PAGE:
Update: U.S. v. Texas

Originally published March 24, 2016

In April 2016, the U.S. Supreme Court will hear oral arguments in the case brought by 26 states to prevent the expansion of Deferred Action for Childhood Arrivals (DACA) and the implementation of Deferred Action for Parents of American and Lawful Permanent Residents (DAPA). A decision is expected from the Court in June 2016.

There has been much speculation over the effect of Justice Scalia’s death on the Court’s decision. The remaining justices from ‘left’ to ‘right’ in ideology are Ginsburg, Sotomayor, Kagan, Breyer, Kennedy, Roberts, Alito, and Thomas. Kennedy is still the deciding vote as the median, and Roberts agrees with the liberal justices 65-72% of the time. However, if the decision is tied, the Fifth Circuit’s decision will be affirmed, and the programs will remain enjoined. In that situation, Scalia’s absence would prevent the Court’s decision from being precedential.

Texas and the other 25 states claim that the separation-of-powers doctrine is imperiled where the executive usurps the authority of the legislative branch, and that the federal policy interferes with states’ rights. The Department of Justice asserts that the President has historically used deferred action as a discretionary tool to focus the executive branch’s limited enforcement resources on higher priority immigrants.

A few recent cases seem to have some bearing with respect to the justices’ respective positions on standing, separation-of-powers, and federalism. Chief Justice Roberts and the other conservatives dissented from the liberal majority’s holding in Massachusetts v. EPA (2007) that states are entitled to “special solicitude” in the standing inquiry, a case Texas relies on heavily here. Roberts joined the liberal majority in Perez v. Mortgage Bankers Association (2015), where the Court gave considerable latitude to an agency to amend or repeal its interpretations without notice-and-comment. It may also be worth noting that Roberts joined the majority opinion by Kennedy in Arizona v. U.S. (2012), which found that three of four Arizona state law provisions were pre-empted and invalidated by federal law. That was also an eight-member court, as Kagan was not part of the decision.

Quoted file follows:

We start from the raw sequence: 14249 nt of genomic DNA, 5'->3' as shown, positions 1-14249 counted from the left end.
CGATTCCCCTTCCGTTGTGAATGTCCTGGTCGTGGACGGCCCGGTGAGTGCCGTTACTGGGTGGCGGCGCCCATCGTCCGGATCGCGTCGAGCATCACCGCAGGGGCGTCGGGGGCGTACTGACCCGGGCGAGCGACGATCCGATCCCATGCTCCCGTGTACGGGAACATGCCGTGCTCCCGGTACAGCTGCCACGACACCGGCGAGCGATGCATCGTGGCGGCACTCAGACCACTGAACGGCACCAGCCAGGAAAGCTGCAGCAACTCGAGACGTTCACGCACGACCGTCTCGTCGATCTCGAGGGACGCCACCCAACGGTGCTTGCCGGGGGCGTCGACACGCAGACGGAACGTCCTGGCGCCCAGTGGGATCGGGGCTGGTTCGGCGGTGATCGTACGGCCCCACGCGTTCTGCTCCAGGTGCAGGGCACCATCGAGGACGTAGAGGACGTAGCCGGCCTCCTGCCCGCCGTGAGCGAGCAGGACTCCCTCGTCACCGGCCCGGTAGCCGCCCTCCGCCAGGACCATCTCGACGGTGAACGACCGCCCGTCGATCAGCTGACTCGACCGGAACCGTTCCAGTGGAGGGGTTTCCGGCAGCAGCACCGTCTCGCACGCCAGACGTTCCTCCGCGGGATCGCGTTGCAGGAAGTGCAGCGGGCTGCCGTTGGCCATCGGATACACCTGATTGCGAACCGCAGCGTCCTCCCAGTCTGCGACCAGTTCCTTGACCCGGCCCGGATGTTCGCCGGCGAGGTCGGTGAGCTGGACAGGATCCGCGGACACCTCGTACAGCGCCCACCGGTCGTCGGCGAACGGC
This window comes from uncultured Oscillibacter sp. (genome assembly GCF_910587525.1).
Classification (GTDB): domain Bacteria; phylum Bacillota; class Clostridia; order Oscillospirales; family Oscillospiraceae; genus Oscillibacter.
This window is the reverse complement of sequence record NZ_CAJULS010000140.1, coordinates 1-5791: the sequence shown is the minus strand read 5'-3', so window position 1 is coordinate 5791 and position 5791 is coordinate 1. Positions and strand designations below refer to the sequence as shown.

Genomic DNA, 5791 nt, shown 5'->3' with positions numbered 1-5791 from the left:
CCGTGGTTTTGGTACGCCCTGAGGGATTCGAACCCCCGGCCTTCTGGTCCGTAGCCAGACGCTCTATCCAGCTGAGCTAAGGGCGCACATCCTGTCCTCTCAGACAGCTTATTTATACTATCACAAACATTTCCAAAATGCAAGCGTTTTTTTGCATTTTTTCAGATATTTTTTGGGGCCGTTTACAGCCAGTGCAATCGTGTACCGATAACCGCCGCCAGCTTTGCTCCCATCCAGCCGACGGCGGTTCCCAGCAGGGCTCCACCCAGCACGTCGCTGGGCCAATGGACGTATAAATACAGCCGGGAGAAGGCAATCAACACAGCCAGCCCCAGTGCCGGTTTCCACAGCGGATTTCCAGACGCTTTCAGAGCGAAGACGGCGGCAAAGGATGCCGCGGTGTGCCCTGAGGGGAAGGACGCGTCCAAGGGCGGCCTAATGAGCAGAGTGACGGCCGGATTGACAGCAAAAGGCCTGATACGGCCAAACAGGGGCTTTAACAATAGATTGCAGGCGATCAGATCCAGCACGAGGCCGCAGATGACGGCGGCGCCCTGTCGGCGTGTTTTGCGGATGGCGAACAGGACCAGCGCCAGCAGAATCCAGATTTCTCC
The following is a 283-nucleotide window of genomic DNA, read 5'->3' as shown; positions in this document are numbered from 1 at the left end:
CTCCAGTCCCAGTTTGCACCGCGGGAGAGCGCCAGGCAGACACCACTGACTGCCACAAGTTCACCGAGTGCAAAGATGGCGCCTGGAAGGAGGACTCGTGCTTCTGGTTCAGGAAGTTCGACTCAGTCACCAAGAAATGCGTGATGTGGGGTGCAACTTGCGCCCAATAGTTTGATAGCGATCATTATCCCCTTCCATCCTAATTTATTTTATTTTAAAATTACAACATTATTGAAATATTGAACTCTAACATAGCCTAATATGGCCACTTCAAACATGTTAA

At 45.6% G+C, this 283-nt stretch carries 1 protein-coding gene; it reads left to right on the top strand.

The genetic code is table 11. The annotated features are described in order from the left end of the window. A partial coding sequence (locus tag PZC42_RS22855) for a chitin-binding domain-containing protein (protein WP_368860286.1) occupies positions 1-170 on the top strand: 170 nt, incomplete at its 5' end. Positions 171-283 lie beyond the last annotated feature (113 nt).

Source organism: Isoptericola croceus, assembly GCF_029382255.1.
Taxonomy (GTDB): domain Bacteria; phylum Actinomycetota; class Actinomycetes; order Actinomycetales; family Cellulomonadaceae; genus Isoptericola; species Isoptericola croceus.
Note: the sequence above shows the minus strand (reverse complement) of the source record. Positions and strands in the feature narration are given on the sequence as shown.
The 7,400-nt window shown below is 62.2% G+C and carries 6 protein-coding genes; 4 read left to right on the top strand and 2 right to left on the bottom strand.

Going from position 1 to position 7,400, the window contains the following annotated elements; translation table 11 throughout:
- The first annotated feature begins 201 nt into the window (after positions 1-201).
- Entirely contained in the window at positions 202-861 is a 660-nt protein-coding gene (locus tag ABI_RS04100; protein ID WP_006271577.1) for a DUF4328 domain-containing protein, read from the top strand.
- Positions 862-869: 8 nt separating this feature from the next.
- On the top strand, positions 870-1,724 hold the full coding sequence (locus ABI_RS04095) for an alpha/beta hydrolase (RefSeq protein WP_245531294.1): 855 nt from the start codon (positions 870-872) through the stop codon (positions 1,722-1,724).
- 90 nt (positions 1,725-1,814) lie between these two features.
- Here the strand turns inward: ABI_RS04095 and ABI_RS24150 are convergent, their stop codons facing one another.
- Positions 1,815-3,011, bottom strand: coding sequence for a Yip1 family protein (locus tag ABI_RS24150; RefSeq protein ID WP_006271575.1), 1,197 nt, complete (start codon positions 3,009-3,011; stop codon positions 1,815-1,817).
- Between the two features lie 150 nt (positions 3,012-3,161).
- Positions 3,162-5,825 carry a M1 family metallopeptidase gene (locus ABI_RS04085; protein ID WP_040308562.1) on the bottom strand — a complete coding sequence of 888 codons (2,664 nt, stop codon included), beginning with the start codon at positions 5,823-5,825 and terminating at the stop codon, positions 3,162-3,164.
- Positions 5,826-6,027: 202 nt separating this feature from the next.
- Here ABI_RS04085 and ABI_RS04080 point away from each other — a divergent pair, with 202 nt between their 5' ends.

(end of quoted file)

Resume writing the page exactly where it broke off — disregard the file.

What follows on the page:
In addition to these weighty Constitutional issues, the reprieve from the fear of deportation that a grant of deferred action gives has tangible and intangible benefits for real people. At stake is the ability of over four million people in the U.S. to work legally for three years. The educational and psychological development of the U.S. citizen children of these undocumented immigrants also hangs in the balance. Numerous studies show that these children often face developmental deficits as early as age two if their  access to basic educational resources is reduced. These U.S. citizens become adolescents who are at increased risk of depression and anxiety disorders, absorbing and mirroring their parents’ anxiety, and are far less likely to complete college than the children of people with lawful status. Providing parents the ability to work in environments safe from exploitation improves the lives of their children and the quality of our future electorate. Hopefully, these interests will be represented by the intervenors in the case, three mothers who would benefit from DAPA. All of this sits in the scales before the eight justices.

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